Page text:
San Gabriel Valley raids target scammers who helped wealthy Chinese get U.S. visas, feds say

Joel Rubin and Cindy Chang Contact Reporters

Immigration and FBI agents Wednesday raided the San Gabriel Valley homes and offices of people targeted in a large-scale visa and financial fraud investigation.

The suspects are believed to have collected as much as $50 million in bogus investments from dozens of Chinese people who were granted permission to live in the United States in exchange for the money.

Teams of federal agents served search warrants on properties tied to three suspects, all Chinese nationals, who investigators believe ran a scam involving a little-known type of immigration visa reserved for high-end investors.

Each year, the government issues thousands of visas through its Immigrant Investor Program. To qualify for the visas, immigrants must invest at least $500,000 into new or struggling business ventures in the U.S. that are designed to create jobs. If a project ultimately meets the visa program’s requirements, the investors are granted permanent legal residence in the U.S.

The suspects in the investigation are thought to have solicited the half-million dollar ante from 100 Chinese nationals and submitted plans to federal officials for several development projects that didn’t exist.

Visa program for wealthy investors maxed out by Chinese demand

With the raids Wednesday, during which computers, banking records and other documents related to the alleged scheme are expected to be confiscated, investigators hope to begin to untangle the complicated case. They have yet to determine how many of the Chinese investors were complicit or victims in the alleged fraud, how much money ring leaders actually raised and what has happened to the money.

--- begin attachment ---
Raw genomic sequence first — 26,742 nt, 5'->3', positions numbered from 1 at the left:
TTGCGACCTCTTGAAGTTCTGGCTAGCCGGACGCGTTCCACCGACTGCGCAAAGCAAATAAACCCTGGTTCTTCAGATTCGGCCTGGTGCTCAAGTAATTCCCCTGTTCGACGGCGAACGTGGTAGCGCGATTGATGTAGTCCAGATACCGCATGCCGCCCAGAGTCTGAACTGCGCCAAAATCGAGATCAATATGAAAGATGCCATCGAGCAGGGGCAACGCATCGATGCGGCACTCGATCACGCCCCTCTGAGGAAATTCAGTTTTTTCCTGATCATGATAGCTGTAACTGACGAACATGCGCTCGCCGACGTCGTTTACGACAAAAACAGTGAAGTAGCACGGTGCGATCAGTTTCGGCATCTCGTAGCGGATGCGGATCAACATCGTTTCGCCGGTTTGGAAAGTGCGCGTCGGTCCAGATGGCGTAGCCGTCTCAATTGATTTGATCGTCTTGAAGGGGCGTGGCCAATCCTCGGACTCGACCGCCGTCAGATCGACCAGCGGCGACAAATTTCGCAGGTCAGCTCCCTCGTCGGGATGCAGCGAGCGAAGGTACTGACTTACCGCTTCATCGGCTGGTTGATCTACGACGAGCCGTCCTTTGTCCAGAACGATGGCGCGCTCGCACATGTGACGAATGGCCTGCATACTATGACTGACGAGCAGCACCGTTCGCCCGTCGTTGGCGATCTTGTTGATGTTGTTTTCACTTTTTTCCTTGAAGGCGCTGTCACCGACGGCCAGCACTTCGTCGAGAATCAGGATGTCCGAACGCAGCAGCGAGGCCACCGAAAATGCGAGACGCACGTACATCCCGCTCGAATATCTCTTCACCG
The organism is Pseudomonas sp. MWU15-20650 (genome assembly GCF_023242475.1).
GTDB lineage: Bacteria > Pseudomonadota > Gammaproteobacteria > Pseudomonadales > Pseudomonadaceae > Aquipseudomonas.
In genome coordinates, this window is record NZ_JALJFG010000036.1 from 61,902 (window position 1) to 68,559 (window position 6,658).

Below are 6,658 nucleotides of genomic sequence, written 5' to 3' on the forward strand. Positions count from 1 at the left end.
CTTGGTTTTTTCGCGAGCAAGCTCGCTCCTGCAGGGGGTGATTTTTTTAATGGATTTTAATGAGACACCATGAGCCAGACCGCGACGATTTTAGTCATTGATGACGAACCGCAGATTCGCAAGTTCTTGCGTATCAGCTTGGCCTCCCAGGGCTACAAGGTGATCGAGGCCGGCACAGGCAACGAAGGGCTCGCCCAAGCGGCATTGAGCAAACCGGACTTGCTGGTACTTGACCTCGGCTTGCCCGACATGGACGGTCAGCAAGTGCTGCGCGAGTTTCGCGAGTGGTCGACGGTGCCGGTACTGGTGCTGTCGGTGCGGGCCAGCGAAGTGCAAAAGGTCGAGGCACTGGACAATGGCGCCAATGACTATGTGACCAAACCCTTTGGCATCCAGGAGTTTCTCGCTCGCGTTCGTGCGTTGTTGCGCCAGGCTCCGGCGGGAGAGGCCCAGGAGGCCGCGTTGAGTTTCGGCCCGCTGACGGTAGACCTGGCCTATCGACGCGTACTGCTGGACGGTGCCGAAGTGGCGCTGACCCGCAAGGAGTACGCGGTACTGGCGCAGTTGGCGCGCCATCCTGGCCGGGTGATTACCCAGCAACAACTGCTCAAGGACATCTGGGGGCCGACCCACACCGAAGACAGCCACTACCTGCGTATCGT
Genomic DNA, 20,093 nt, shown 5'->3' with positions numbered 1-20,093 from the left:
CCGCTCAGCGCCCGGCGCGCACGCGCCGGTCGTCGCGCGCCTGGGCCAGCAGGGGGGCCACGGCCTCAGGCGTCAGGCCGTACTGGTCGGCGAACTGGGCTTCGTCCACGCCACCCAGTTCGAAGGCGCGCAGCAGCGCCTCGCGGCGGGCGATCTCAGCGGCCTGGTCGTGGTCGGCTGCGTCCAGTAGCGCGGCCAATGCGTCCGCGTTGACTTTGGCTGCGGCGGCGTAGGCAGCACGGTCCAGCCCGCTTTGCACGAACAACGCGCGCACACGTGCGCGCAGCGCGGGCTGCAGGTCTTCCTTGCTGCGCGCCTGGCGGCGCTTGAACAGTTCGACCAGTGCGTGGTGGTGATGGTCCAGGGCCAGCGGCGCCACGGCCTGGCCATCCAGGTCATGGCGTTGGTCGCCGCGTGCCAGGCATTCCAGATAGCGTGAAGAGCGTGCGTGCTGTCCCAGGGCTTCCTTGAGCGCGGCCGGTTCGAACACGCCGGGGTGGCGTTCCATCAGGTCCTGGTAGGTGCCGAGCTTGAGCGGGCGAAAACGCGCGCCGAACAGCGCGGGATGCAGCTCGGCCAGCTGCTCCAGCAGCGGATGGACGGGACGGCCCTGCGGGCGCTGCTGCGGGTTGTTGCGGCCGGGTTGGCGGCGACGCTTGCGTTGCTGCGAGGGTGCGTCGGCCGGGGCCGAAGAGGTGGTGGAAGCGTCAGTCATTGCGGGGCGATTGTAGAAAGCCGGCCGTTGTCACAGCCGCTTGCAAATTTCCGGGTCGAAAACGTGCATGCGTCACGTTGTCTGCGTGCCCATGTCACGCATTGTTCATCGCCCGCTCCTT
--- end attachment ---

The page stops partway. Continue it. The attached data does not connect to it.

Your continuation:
The three suspects thought to be running the scheme are believed to have refunded the money to some investors after taking a hefty cut or to have stolen it outright, according to an affidavit agents submitted to a judge who granted the search warrants.

Three of the alleged investors are fugitives from China, according to the affidavit.

Interest in obtaining EB-5 visas, as they are known, has taken off in recent years, in large part because of demand from wealthy Chinese. In 2014, an estimated 85% of the EB-5 funds came from China, where concerns about the country's environmental and economic health have led many wealthy families to consider migration.

Concerns over poor oversight and some highly publicized scams led the North American Securities Administrators Assn., an advocacy group, to label EB-5-related fraud as one of the top new threats to investors.